“The best way to find yourself is to lose yourself in the service of others,” ~ Mahatma Gandhi

Lastly, service is a beautiful tool for taking us out of spiraling fear thoughts. When we are present for others, we cannot get lost in our own thinking. Service has been described as deceptively selfish, because we enter in with the intent of being there for others, but we come away feeling healed ourselves. There is such Divine beauty in sitting witness for someone else’s struggle. You will find God there, and your own devastating thoughts will recede as you find it in yourself to help someone else.

Sometimes, we must treat our worldly mind like a toddler and simply distract it. When our thoughts feel like a broken record we can “move the needle” with these tools – prayer, meditation, mindfulness and service. We can tame the fears because we can tame our thoughts. What will you choose today?

“The soul always knows what to do to heal itself. The challenge is to silence the mind.” ~ Caroline Myss

You are Still Beloved.

Victoria McGee


Triggers Everywhere – What Could it Mean?

“Nothing ever goes away until it has taught us what we need to know.” ~ Pema Chodron


I haven’t written a blog in a long time – I feel very out of practice. I’ve been through two moves and the loss of my father, who I was blessed to have for 92 years. Much of my faith in God came from his example, and I’m so grateful for that priceless gift. Getting through the grief a bit, and feeling settled now, I can finally write again.

In the meantime, so much has been happening in the world. So much trauma coming to light. There are triggers everywhere these days for survivors of sexual abuse, assault, and harassment. In the U.S., at least, we have been inundated with daily reports of powerful men being accused of sexual misconduct on a scale never seen before.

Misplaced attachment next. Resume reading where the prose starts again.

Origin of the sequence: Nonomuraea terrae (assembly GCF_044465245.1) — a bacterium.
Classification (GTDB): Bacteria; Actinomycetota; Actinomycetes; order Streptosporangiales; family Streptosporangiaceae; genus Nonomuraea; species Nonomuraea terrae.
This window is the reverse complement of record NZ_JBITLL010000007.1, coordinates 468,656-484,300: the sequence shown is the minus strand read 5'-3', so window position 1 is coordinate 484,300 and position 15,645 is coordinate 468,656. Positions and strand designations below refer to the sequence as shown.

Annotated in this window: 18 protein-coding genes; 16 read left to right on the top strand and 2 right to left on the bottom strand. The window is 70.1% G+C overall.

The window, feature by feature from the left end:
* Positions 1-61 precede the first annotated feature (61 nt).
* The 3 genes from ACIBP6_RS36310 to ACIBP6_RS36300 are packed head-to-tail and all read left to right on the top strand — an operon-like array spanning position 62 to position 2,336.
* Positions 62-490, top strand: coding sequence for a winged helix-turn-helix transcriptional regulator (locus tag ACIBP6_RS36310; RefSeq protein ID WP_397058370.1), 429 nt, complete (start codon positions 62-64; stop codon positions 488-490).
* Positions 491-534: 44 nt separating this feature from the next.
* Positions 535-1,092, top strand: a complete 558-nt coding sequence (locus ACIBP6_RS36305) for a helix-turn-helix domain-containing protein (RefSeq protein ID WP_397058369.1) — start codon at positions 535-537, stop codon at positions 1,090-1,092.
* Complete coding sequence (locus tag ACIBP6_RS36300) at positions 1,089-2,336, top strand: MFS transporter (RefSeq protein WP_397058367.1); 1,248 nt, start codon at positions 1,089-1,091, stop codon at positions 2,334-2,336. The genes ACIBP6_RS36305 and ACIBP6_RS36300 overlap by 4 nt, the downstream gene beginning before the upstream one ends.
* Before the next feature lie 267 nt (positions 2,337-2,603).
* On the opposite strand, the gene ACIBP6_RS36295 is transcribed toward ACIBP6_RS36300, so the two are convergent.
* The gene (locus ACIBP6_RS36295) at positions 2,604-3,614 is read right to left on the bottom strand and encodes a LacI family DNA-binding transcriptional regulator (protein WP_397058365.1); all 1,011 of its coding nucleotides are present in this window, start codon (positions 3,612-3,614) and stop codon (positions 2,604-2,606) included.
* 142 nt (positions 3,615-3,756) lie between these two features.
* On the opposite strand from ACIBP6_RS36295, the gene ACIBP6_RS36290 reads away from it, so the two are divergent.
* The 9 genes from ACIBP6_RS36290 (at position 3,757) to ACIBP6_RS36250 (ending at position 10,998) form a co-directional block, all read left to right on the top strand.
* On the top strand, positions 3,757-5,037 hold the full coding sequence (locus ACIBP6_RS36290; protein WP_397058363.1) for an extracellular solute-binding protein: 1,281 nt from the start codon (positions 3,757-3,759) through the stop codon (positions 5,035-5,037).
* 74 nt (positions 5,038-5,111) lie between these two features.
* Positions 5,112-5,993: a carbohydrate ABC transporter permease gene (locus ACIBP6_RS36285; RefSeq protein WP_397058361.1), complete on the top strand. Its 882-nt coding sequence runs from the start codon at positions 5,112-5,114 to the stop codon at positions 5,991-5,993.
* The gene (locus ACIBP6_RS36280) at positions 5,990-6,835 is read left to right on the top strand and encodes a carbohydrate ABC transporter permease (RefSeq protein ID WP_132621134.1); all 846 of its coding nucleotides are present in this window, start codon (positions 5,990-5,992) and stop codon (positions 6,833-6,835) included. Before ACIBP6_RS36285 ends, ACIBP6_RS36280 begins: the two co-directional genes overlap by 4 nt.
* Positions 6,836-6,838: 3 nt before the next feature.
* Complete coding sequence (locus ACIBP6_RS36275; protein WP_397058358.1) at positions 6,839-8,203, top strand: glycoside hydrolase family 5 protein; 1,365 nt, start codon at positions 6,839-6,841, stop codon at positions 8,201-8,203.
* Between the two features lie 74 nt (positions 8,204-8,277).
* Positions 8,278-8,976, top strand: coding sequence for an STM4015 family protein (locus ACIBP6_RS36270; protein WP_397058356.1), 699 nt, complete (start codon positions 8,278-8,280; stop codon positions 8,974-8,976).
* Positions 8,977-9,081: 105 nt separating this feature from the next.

It has triggered me, as well. These stories are abhorrent. They’ve been followed by so many interesting reactions from people saying it’s overkill (really?) to men publicly admitting they are guilty of at least some of this behavior, and didn’t realize it was such a big deal. Really?

I honestly do not know a single woman who has not had to deal with unwanted remarks, cat-calls, touching or worse. So even though it’s triggering to have all this out there, I’m grateful it’s happening, and that so many people, not just women, are finding their voice and speaking out.

I believe we are witnessing the beginning of a shift, a revolution that has been a long time coming! Watching the news last night, I felt like this is just the tip of the iceberg, the beginning of so many stories that have been buried beneath the ocean, frozen for lack of a believing audience. Of course, there will be those who are just seeking attention or who will exaggerate to get into the conversation, but we can’t let them distract us from the plethora of detailed truths we will hear.

I feel these current events, with people facing accountability and consequences for sexual misconduct, are creating a dynamic shift that will go down in history as equal to any other great movement that has brought about lasting change.

As with all of my writing about the effects of trauma and the healing of it, I have to frame what is happening spiritually. How does God play into all this? Is this part of a Divine plan? How can we, as spiritual beings, help advance the possible enlightened growth available in these situations?

“In order to know the light, we must first experience the darkness.”  ~ Carl Jung

As Carl Jung stated, we have to first look at the darkness. That is what’s happening now. All of these cases and accusations and victims and perpetrators are coming forward to show us the darkness. This is truly darkness as these stories have been hiding in the shadows, some quietly paid off, some simply too frozen with fear to speak, for decades – actually, since prehistoric man.

This darkness can’t be healed until we look at it.  We cannot shine light on it and begin to heal until we truly see it’s ugly dark visage.

And what of the Divine? Are these victims being used to spark this healing movement? Possibly. And what of the perpetrators? Did they agree to fill that role this lifetime so this darkness could finally be brought forward and healed? Now that’s an interesting question! In her book, Sacred Contracts, Caroline Myss writes about such possibilities. It’s a mind-blowing read. She says: “In a Sacred Contract, an individual and the Divine commit to a mission that promises to expand that individual’s spiritual consciousness as well as further the expression of the Divine on earth.”